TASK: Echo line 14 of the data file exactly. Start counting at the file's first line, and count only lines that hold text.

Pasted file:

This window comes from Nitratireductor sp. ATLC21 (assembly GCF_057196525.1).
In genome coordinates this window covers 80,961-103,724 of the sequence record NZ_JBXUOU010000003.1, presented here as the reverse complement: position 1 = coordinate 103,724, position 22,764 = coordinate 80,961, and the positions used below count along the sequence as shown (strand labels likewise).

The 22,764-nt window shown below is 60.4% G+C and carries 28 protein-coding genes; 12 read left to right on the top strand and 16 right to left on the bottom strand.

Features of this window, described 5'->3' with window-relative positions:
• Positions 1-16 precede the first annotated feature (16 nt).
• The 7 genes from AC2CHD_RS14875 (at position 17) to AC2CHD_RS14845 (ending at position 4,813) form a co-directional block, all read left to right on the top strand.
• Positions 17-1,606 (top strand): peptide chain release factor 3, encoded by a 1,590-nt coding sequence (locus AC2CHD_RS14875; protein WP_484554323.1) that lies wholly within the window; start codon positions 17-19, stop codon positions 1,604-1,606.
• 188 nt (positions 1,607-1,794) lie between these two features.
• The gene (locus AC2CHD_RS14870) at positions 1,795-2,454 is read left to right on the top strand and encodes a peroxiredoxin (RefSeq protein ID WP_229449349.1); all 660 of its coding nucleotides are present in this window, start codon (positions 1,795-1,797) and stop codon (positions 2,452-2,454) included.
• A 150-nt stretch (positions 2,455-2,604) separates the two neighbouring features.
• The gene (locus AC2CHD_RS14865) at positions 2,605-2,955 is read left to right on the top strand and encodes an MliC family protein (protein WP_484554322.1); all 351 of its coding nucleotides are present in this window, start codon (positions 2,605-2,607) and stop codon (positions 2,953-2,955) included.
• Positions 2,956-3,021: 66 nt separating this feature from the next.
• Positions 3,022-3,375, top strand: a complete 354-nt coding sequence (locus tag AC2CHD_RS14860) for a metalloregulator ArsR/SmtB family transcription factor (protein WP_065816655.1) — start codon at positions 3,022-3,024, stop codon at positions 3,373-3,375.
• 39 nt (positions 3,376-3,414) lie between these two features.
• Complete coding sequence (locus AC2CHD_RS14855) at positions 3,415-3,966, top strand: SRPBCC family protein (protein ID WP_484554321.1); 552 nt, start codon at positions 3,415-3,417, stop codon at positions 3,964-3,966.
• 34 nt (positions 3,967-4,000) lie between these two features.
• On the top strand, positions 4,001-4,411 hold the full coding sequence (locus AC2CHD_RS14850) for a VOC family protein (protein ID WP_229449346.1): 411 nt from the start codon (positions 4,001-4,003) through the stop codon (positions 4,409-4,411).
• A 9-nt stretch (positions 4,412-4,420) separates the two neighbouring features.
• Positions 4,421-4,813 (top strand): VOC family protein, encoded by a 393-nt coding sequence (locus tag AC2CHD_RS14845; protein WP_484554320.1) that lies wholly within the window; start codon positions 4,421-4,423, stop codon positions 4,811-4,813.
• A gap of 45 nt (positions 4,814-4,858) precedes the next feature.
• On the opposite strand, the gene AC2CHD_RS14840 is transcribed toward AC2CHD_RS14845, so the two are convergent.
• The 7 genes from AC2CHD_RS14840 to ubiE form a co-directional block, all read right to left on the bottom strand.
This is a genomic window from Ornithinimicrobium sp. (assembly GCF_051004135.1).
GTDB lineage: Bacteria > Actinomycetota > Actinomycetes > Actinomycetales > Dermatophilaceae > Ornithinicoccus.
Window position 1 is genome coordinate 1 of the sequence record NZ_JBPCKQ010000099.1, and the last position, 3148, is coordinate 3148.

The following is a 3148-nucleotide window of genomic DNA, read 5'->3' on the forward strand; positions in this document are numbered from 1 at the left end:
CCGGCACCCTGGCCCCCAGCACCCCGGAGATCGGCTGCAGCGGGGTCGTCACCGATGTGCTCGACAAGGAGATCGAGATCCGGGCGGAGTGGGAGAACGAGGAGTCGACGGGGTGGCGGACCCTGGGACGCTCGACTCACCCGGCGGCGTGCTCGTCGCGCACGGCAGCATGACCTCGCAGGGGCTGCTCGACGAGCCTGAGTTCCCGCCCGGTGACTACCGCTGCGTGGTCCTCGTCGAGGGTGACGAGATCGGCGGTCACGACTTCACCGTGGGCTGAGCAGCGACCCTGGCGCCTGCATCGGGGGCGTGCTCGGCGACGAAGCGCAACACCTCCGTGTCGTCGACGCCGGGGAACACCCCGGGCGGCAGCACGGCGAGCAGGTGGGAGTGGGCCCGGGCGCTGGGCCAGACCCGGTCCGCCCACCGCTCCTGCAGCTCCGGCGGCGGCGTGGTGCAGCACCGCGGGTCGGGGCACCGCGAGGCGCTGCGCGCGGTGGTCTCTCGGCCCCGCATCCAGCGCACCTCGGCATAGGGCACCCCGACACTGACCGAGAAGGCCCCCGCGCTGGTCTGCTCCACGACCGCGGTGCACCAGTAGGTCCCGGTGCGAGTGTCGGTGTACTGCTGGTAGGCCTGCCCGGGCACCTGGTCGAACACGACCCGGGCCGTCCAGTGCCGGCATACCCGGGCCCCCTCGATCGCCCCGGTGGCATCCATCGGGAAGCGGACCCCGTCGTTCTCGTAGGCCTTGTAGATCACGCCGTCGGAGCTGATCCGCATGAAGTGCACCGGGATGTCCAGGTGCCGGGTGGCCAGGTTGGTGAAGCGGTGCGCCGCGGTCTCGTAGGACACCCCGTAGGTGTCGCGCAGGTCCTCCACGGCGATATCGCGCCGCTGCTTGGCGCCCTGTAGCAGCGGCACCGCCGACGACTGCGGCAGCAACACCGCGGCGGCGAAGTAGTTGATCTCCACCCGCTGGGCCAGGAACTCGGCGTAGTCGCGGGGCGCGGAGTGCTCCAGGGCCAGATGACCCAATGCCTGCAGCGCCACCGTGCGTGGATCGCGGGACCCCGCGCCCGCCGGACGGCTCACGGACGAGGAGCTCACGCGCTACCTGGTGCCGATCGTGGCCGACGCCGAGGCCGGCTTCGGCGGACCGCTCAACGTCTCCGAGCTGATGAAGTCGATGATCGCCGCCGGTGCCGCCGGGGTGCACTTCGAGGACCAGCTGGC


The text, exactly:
• 39 nt (positions 3,376-3,414) lie between these two features.